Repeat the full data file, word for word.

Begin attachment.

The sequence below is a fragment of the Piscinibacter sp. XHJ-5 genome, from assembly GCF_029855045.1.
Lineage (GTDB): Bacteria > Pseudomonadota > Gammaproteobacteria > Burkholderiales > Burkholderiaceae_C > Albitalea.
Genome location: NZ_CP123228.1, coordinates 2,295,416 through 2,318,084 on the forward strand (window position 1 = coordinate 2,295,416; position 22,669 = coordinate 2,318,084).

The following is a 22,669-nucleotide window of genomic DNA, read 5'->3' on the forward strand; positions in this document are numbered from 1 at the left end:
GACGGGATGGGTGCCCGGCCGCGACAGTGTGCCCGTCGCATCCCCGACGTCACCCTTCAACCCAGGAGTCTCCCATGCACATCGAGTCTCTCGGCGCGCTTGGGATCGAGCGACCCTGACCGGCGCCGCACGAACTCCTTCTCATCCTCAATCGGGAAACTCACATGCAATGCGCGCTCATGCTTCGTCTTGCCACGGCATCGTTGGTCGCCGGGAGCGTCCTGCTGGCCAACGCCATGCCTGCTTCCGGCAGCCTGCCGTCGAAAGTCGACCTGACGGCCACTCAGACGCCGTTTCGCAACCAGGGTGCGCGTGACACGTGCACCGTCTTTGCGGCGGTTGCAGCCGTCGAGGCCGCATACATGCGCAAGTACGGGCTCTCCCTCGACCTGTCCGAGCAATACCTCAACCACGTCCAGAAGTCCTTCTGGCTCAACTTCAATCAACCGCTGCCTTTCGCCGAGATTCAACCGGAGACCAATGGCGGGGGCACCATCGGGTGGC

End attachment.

The sequence below is a fragment of the Piscinibacter sp. XHJ-5 genome, from assembly GCF_029855045.1.
Lineage (GTDB): Bacteria > Pseudomonadota > Gammaproteobacteria > Burkholderiales > Burkholderiaceae_C > Albitalea.
Genome location: NZ_CP123228.1, coordinates 2,295,416 through 2,318,084 on the forward strand (window position 1 = coordinate 2,295,416; position 22,669 = coordinate 2,318,084).

The following is a 22,669-nucleotide window of genomic DNA, read 5'->3' on the forward strand; positions in this document are numbered from 1 at the left end:
GACGGGATGGGTGCCCGGCCGCGACAGTGTGCCCGTCGCATCCCCGACGTCACCCTTCAACCCAGGAGTCTCCCATGCACATCGAGTCTCTCGGCGCGCTTGGGATCGAGCGACCCTGACCGGCGCCGCACGAACTCCTTCTCATCCTCAATCGGGAAACTCACATGCAATGCGCGCTCATGCTTCGTCTTGCCACGGCATCGTTGGTCGCCGGGAGCGTCCTGCTGGCCAACGCCATGCCTGCTTCCGGCAGCCTGCCGTCGAAAGTCGACCTGACGGCCACTCAGACGCCGTTTCGCAACCAGGGTGCGCGTGACACGTGCACCGTCTTTGCGGCGGTTGCAGCCGTCGAGGCCGCATACATGCGCAAGTACGGGCTCTCCCTCGACCTGTCCGAGCAATACCTCAACCACGTCCAGAAGTCCTTCTGGCTCAACTTCAATCAACCGCTGCCTTTCGCCGAGATTCAACCGGAGACCAATGGCGGGGGCACCATCGGGTGGC